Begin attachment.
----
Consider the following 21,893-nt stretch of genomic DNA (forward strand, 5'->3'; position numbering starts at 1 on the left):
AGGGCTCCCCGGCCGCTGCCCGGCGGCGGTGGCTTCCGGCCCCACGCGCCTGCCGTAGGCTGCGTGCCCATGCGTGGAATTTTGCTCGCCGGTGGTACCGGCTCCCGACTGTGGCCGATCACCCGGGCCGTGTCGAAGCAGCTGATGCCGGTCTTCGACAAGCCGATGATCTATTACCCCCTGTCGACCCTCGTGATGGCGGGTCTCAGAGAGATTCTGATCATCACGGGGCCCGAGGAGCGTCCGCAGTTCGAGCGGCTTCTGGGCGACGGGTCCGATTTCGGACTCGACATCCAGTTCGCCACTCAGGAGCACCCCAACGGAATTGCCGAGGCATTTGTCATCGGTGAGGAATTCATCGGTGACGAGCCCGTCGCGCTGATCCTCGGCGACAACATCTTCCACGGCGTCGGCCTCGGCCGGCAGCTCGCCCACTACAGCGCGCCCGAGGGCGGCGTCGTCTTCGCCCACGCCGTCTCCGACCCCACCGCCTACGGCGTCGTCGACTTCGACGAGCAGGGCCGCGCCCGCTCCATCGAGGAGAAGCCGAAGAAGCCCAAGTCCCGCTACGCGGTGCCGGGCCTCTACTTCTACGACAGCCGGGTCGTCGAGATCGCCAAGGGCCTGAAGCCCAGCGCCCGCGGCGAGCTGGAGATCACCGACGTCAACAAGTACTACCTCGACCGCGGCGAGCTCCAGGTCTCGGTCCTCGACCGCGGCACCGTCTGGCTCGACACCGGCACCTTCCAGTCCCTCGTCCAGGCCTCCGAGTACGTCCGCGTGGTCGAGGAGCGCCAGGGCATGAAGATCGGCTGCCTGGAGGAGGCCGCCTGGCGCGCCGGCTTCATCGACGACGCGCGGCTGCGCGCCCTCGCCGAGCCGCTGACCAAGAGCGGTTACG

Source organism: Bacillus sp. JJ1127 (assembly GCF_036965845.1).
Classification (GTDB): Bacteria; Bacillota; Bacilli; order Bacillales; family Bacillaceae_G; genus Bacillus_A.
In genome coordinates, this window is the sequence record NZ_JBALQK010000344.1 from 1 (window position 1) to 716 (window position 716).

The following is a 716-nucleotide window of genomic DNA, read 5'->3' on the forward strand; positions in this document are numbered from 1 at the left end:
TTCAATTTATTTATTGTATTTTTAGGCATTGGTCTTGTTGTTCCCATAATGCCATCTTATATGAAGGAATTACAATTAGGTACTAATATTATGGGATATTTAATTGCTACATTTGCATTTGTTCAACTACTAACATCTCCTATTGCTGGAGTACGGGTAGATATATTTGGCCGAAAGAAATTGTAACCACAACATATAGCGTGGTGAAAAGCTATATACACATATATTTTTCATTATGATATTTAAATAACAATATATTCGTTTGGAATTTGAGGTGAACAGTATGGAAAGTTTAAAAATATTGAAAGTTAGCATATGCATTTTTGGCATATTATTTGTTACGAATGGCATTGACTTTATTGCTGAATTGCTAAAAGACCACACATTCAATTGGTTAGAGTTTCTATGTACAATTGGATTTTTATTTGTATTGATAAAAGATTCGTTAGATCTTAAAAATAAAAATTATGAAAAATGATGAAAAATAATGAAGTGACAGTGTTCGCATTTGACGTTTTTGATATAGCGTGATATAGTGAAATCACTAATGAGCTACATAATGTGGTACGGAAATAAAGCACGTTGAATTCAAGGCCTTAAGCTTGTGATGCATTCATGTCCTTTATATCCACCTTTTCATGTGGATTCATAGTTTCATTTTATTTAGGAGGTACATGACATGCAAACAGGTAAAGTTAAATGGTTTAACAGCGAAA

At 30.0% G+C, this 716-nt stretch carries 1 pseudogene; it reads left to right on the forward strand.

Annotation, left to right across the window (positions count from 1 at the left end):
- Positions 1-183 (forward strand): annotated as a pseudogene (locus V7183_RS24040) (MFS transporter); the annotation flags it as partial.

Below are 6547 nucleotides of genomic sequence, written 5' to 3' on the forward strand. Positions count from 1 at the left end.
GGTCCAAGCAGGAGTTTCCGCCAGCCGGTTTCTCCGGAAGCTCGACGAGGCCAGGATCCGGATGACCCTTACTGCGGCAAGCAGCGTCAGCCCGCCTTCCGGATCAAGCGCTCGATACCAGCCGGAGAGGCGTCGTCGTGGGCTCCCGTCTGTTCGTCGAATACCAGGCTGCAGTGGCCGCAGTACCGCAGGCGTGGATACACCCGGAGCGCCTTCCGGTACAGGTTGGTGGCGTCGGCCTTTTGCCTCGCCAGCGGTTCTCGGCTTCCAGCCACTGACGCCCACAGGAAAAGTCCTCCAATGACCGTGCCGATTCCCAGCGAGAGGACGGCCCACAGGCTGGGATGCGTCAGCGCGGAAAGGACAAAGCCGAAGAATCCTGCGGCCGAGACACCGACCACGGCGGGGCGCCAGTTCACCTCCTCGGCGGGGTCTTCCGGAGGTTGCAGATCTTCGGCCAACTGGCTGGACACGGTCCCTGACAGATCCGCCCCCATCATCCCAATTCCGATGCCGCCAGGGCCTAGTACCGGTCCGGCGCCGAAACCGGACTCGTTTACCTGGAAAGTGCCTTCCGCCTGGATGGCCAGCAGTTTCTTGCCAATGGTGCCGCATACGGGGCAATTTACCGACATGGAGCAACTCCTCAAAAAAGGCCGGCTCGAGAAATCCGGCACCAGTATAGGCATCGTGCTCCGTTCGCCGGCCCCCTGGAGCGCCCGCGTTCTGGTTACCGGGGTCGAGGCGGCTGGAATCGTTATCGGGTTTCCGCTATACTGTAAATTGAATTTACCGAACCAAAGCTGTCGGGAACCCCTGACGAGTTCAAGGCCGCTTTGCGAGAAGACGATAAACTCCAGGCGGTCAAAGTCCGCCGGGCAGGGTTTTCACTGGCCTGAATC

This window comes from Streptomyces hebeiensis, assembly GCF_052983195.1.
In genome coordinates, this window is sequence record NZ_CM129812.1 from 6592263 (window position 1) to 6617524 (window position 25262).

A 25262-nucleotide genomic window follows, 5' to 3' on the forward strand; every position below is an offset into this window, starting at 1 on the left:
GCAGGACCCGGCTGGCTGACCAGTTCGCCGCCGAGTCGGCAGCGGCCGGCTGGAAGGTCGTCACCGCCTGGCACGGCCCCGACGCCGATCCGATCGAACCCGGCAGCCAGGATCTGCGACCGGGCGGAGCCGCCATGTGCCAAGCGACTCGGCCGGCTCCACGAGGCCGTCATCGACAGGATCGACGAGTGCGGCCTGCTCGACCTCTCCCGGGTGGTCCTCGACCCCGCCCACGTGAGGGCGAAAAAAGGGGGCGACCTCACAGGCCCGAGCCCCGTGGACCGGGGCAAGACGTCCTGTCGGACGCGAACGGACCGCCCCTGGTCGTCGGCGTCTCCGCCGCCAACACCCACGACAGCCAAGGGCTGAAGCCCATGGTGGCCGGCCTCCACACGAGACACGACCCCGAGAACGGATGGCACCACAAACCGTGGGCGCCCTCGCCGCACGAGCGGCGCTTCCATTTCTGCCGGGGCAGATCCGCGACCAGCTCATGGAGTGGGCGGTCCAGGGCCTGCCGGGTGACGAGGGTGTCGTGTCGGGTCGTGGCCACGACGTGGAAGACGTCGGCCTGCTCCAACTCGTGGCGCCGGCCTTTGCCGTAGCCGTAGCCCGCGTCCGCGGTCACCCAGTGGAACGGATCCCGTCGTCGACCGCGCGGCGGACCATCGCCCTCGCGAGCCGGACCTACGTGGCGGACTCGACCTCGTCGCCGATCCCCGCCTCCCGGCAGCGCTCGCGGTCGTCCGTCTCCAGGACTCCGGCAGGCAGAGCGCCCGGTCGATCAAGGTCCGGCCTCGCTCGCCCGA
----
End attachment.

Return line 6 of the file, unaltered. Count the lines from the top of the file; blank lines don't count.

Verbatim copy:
The following is a 716-nucleotide window of genomic DNA, read 5'->3' on the forward strand; positions in this document are numbered from 1 at the left end: